Comments, In Focus

Social interactions: context is not random

A colleague of mine was telling me how she felt awkward speaking to her university tutor, who is a famous academic in the world of sociology. She left me to ponder whether a person’s place within social “hierarchy’”is the only factor in forming relationships with others.


Mabel Encinas


In  contrast to this, time ago, I observed a colleague of mine engaging with the headteacher of the secondary school where we worked. We were all stood there, eating sandwiches and drinking wine after a session at a teacher’s conference.

Both men were chatting freely, covering a number of topics, from the quality of the food to the day’s most important international news; their opinions on the coalition government (on which they differed), to the latest football match where both of them supported the same team. I remained silent throughout and observed.

For me, what was particularly interesting was the calmness my colleague adopted towards the headteacher throughout the encounter.

Several people approached them during their conversation but in general these approaches were brief and in some cases even rather awkward. My silence was evidence of the shyness and fear I so easily observed in others.

Making such observations, I have similarly seen the way a young woman of European background calls a middle-aged Afro-Caribbean gentleman, who collects the rubbish at the underground station, to throw a piece of paper in the bin. And I have observed the way in which an older gentleman of South Asian background, with a book under his arm, gives instructions to a youth with a Chinese accent, about how to get to the British Museum.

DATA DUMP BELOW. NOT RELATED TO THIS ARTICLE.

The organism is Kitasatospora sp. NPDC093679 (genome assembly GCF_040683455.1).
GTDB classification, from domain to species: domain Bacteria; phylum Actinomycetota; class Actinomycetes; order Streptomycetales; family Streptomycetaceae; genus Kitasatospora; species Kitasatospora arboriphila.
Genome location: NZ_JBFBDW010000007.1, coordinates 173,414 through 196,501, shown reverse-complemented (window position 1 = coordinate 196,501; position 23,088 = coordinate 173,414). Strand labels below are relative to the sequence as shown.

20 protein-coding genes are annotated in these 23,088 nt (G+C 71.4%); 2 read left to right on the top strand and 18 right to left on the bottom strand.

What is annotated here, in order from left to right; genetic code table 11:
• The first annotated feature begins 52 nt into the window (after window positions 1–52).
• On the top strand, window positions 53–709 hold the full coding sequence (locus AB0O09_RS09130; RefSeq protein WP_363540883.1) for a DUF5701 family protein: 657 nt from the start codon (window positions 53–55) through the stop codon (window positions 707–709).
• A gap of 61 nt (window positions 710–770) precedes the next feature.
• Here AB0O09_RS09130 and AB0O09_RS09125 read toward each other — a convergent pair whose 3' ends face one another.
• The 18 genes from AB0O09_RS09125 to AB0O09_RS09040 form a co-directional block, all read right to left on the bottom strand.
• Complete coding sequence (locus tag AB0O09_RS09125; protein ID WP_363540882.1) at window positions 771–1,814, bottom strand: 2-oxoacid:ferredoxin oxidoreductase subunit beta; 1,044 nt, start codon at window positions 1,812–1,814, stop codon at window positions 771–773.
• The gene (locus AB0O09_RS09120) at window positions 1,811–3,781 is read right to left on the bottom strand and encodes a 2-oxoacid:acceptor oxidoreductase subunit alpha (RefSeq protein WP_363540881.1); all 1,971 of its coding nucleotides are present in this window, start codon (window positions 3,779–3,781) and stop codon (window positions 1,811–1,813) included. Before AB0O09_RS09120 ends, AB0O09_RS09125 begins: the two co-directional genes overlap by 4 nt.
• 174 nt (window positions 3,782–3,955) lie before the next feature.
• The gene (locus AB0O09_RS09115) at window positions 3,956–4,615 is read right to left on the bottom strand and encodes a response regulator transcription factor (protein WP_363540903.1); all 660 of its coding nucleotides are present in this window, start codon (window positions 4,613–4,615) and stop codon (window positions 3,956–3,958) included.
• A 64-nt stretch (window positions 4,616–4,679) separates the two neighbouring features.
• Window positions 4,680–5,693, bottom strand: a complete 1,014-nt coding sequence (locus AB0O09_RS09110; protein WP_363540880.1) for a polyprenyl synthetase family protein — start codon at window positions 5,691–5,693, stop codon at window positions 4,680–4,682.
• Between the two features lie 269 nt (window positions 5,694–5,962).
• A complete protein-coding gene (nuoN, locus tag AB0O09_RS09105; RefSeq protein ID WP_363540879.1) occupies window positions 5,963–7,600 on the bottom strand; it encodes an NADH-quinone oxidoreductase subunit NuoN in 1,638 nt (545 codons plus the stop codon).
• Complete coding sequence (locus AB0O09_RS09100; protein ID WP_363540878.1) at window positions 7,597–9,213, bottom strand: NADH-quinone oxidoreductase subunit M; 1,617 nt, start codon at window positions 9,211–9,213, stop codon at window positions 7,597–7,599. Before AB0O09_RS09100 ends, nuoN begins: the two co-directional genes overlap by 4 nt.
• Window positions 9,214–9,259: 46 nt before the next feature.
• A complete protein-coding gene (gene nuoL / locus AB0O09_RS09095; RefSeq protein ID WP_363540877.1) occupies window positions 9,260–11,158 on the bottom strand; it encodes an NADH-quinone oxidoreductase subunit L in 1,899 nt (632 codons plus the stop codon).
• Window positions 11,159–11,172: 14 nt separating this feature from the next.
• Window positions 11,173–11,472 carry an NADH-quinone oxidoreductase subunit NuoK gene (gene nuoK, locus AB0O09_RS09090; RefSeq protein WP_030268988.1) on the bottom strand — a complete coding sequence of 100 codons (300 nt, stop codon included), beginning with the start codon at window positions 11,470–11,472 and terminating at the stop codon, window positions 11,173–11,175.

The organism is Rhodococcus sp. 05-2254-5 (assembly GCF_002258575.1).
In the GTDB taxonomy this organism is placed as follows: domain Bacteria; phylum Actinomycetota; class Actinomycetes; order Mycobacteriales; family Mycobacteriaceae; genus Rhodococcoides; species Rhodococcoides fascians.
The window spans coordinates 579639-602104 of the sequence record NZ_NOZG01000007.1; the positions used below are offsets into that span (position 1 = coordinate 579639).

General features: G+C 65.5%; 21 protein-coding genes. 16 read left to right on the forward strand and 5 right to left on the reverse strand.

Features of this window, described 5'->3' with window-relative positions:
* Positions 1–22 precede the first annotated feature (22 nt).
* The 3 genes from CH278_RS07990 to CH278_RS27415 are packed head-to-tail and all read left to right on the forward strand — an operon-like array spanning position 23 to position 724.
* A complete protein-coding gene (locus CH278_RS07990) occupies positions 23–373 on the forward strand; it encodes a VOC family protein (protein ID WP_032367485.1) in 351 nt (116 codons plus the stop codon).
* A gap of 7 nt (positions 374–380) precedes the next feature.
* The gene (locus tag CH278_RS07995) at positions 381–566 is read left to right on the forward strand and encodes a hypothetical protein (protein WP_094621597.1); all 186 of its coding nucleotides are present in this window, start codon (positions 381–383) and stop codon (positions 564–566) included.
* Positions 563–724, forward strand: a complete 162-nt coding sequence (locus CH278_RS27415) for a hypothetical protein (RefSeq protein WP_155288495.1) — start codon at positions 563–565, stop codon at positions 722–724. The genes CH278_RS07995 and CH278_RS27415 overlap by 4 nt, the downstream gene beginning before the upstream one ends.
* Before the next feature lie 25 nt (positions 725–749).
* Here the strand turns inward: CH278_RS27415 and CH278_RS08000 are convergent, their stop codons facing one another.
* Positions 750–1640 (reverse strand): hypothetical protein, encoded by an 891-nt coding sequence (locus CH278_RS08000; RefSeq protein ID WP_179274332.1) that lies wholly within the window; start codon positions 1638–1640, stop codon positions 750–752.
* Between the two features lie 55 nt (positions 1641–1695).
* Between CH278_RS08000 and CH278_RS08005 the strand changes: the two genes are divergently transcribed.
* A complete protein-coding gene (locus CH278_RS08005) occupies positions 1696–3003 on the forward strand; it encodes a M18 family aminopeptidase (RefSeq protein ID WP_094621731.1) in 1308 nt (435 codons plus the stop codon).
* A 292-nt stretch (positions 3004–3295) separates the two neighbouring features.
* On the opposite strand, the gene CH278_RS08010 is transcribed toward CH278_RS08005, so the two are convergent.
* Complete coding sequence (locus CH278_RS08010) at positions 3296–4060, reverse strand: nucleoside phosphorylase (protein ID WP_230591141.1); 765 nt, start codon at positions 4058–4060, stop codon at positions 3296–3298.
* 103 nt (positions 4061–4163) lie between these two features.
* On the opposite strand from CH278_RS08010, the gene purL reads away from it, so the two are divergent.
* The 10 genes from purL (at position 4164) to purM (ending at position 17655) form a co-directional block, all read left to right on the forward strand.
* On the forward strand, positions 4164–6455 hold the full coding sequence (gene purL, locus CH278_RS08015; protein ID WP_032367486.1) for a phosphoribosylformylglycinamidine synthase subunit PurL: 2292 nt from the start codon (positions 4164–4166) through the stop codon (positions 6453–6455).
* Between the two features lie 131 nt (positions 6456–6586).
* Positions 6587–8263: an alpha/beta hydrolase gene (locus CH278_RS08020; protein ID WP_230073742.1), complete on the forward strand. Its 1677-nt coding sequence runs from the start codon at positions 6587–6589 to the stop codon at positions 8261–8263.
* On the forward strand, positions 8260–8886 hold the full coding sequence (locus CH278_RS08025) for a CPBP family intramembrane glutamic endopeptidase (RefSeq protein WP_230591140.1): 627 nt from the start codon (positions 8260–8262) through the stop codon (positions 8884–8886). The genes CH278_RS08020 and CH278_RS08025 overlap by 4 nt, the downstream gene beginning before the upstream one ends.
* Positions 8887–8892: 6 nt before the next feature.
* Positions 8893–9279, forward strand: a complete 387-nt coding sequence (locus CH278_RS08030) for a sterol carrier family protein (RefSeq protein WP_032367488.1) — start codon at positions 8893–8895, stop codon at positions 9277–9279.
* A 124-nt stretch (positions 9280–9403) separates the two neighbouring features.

Feminists rightly say that personal relationships are political and in these interactions power relationships are established, which concern people’s social and personal backgrounds at the same time, backgrounds that are borne of their life experiences.

Conversations between human beings are not only limited to isolated exchanges of words.

The content and form that a conversation assumes are determined by who is saying what to whom, how, when, where and why. That is why the way we interact with others is governed by how we see ourselves in relation to the person with whom we are speaking.

This context is surely not something random.

Each context has a background diffuse with personal stories and experiences, which form part of our social relationships.

Both speakers’ stories will exhibit differences of  gender, ethnicity, social class, sexual preference, immigration status, skills set, and a whole range of differences which we assume conform with our identities. Perhaps it would be worth reflecting upon our daily interactions with others. We imagine the way we relate to others as set in stone, as if we were unable to alter it. Of course, making broad changes across the board requires collective action, working together and collaboration.

But, what if, in some small way, we were to change the way in which we related to one another in our daily lives? What if this person I were speaking to here and now were from my home town; what if she had gone to my primary school; what if she were dressed like me? Would I speak to her in the same way I am speaking to her now?

And so the question is, “can I engage with this person    in a different way?” There are some small things in daily life that we can change for the better. And in the end we are able to learn, which is why social contexts relating to personal experiences have a future.

(Translated by Nigel Conibear – Email: – Photos: Pixabay


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